by Gerry Sonnenschein
The fast-moving water formed a whirlpool as it reached the bathtub drain. An orange ladybug swam furiously to avoid being sucked into the vortex. Reaching the water's edge, it began to climb up the porcelain wall to safety. Its success was cut short as I flicked it back into the swirling eddy with a snap of my finger.
"What are you doing, Leslie?" Marie asked suspiciously. Marie was a fellow graduate student who rented an old one-story house with me.
"Trying to wash a pest down the drain," I said.
Marie moved closer to see. "Leslie! How could you? That's a ladybug!" She slid her hand under the beetle and gently lifted it.
I groaned and turned off the water. "Don't blame me when it bites you."
"Ladybugs don't bite." As Marie rested her hand flat on the bathroom counter, the beetle crawled off and slipped through a crack in the caulking around the sink.
"These aren't your grandmother's sweet red ladybugs," I insisted. "Haven't you heard? Asian ladybug beetles have invaded our country. Harmonia axyridis. They're multiplying rapidly since they have no natural predators here."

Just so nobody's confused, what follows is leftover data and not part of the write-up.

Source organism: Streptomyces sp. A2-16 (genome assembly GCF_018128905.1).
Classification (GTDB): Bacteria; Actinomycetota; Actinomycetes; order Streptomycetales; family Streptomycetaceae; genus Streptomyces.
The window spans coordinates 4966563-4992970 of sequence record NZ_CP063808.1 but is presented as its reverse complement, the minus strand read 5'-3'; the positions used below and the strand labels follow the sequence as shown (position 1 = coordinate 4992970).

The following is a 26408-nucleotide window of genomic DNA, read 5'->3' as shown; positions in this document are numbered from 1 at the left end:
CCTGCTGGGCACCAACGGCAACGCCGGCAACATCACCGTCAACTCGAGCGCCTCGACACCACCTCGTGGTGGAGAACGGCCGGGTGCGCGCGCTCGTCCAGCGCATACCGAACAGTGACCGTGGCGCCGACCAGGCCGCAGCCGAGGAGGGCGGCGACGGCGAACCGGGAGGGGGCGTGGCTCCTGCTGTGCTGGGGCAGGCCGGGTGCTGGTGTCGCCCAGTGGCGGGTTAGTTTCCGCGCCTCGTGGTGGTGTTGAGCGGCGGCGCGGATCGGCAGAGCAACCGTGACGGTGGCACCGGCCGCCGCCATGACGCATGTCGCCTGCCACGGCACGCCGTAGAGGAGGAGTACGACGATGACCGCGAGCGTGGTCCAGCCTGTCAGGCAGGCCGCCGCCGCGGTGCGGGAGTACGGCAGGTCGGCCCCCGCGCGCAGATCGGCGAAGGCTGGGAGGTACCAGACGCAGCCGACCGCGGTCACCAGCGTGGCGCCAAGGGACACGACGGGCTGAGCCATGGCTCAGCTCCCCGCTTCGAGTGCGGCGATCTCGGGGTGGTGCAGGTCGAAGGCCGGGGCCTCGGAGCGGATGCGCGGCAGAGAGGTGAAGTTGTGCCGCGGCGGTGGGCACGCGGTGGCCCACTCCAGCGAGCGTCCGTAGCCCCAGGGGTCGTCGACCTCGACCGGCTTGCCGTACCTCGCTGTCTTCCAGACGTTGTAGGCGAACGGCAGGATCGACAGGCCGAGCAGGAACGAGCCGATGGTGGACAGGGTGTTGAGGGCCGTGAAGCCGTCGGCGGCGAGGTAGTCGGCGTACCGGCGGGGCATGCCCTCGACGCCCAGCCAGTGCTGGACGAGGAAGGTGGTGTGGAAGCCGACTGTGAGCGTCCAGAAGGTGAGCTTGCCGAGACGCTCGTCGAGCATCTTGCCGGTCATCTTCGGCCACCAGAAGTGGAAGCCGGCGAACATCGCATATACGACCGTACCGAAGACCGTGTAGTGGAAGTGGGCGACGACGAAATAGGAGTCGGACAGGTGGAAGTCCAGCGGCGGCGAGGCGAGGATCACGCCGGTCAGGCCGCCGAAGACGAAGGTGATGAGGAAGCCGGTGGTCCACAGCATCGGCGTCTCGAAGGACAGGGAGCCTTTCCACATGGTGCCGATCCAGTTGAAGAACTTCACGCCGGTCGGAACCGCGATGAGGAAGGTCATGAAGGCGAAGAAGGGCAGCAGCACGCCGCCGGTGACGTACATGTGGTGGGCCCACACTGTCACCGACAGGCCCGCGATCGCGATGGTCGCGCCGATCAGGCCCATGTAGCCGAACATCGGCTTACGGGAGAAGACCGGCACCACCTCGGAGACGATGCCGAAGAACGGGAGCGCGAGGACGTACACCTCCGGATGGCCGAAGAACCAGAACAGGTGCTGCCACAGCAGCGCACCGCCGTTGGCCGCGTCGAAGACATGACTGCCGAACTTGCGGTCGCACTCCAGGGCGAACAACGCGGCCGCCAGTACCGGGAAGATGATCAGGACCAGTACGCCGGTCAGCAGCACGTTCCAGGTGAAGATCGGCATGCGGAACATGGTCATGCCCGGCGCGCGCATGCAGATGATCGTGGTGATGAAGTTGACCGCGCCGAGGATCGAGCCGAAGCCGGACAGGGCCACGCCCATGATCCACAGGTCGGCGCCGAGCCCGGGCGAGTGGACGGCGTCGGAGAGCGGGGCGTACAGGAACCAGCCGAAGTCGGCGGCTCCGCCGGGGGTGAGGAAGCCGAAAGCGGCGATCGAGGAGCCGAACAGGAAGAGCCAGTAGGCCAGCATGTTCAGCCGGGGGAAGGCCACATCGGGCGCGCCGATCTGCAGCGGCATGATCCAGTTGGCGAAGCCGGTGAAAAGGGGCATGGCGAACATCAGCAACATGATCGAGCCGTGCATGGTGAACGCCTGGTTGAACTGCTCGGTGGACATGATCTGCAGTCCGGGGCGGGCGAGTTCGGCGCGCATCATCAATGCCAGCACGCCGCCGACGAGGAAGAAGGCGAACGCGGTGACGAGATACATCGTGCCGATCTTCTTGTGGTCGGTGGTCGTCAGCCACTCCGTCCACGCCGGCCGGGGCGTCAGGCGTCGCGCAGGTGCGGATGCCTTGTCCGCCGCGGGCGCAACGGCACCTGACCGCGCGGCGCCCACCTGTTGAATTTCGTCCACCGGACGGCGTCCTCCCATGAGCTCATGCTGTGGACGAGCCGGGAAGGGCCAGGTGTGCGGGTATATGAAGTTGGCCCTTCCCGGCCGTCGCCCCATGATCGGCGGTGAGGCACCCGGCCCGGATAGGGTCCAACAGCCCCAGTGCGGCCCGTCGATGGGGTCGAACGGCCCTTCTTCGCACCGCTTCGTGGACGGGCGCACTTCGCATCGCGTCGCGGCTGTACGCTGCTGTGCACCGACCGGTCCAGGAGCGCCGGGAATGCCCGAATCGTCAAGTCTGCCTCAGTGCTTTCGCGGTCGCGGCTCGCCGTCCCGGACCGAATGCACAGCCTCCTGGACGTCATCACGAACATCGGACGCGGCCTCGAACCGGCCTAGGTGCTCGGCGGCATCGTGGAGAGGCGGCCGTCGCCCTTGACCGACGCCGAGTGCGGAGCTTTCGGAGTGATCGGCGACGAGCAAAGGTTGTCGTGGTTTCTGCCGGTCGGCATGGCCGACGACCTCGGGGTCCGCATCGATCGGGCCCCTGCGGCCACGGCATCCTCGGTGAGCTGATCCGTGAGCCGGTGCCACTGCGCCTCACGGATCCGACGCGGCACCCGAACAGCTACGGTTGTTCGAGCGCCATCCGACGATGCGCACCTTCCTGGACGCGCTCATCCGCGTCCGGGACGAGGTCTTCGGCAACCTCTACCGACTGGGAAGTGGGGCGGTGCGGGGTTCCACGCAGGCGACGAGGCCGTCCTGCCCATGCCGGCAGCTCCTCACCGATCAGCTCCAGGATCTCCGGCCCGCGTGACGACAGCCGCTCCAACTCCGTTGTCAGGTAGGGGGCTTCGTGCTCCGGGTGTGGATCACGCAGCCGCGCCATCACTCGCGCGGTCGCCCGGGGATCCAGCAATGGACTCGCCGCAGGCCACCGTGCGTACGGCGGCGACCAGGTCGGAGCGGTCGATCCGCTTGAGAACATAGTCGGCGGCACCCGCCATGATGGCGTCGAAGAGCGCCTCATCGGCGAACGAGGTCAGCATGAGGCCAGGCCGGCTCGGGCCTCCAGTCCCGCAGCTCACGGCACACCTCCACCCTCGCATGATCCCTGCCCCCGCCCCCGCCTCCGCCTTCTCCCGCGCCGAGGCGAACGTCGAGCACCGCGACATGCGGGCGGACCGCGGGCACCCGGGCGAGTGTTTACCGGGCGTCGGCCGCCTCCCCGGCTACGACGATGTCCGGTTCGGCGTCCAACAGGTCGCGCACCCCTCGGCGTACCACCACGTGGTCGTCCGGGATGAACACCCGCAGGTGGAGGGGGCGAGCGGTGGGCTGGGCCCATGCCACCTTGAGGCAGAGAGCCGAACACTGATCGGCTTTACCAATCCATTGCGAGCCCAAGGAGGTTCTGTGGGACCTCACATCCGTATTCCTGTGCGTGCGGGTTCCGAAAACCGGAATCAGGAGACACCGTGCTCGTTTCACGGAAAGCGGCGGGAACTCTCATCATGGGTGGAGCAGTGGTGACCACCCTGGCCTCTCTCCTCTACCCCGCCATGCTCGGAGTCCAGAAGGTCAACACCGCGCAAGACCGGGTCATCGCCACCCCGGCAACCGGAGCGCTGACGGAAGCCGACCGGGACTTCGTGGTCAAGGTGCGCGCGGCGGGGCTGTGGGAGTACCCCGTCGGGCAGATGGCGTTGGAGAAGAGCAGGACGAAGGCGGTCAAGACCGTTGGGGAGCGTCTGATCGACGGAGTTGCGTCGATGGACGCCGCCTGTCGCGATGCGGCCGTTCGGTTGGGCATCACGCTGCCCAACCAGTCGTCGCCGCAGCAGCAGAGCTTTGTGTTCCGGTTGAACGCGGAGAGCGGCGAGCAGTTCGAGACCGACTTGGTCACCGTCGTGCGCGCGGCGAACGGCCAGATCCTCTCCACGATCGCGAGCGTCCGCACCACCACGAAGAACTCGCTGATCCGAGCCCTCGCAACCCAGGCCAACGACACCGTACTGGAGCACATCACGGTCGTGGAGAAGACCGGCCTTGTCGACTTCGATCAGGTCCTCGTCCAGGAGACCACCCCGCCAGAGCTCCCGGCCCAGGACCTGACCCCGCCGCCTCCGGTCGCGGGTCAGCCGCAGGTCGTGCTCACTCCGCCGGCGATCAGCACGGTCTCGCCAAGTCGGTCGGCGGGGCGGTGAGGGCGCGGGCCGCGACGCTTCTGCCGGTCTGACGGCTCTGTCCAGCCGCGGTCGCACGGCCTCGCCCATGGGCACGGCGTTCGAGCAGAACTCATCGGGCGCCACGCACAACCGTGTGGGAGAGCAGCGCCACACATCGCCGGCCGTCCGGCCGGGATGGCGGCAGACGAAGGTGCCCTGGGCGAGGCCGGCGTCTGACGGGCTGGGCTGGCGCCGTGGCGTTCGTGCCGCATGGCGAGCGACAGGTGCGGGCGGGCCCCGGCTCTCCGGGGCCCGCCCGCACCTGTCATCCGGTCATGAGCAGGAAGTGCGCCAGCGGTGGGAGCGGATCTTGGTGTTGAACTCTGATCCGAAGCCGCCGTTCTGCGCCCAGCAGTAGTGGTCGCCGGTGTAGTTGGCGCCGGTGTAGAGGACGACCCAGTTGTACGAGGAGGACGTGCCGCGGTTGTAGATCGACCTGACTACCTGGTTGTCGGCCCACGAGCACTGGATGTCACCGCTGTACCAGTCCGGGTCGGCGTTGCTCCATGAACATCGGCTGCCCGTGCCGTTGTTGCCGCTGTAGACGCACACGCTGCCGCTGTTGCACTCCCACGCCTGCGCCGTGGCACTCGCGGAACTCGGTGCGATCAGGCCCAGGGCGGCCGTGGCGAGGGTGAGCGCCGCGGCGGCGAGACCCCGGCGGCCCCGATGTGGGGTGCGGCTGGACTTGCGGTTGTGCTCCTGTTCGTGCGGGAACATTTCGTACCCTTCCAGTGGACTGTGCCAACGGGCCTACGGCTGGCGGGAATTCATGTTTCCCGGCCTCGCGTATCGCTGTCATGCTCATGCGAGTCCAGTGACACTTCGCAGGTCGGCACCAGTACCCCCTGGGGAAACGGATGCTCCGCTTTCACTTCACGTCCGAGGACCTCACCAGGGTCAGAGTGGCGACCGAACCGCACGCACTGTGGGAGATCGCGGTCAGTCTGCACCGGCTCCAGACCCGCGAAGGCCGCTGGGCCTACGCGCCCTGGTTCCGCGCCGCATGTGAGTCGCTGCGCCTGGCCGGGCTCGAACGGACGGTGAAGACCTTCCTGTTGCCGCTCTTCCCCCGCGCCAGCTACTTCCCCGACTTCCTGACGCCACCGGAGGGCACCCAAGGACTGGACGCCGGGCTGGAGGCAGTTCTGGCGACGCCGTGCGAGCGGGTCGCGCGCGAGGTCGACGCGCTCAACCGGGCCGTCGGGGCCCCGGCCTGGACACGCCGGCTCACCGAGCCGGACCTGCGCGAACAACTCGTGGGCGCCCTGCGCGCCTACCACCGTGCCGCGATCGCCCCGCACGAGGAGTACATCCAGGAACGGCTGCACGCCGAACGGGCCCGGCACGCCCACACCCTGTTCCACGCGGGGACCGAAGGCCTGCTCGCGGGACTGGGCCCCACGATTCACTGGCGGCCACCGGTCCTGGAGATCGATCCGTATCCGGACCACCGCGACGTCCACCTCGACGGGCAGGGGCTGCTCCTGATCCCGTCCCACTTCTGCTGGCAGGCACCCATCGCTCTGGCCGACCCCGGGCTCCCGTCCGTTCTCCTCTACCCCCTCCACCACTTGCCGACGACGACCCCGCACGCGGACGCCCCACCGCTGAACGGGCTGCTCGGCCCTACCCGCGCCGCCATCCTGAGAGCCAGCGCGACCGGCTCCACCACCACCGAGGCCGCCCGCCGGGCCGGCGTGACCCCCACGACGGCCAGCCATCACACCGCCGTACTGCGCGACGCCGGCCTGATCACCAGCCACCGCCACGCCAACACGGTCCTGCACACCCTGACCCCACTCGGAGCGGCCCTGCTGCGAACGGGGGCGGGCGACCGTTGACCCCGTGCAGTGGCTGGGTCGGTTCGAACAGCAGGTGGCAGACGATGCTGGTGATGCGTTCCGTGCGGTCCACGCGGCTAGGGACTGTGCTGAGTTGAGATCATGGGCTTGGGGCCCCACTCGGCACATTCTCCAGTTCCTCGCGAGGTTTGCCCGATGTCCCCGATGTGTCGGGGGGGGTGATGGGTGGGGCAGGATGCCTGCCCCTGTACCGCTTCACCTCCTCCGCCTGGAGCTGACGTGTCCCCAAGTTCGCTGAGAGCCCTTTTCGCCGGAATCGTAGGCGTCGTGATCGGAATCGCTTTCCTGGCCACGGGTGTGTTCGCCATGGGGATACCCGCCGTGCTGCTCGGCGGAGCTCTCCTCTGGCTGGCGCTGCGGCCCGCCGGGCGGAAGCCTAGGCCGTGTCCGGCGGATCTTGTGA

"Since when are you a ladybug expert?"
"Since last night. I was taking a break from my paper and researched them on the Internet. I knew there was something odd about these bugs."
Marie shook her head, making her dark ponytail sway. She considered herself the bug expert for three all-too-familiar reasons. First, her graduate field was biochemistry, which meant her knowledge of anything biological had to be superior to that of a lowly medieval studies type like me. Second, she had this bizarre compassion for insects. Marie was the kind of person who, after a rainstorm, would pick worms up off the sidewalk and put them on the grass to make sure they didn't get squished.
The third and most important explanation for Marie's attitude was that she came from a family with a weird tradition of ladybug mania. Her French-born grandmother had been certain that ladybugs brought good luck and had filled her house with ladybug kitsch. In honor of her grandmother's obsession, Marie had painted a wooden sign for her. The words "La Coccinelle" (French for "the ladybug") were printed across the board in black italic letters and on each side of the title, there was a picture of a black-spotted red ladybug. When her grandmother passed away, Marie inherited the sign and hung it on her bedroom door.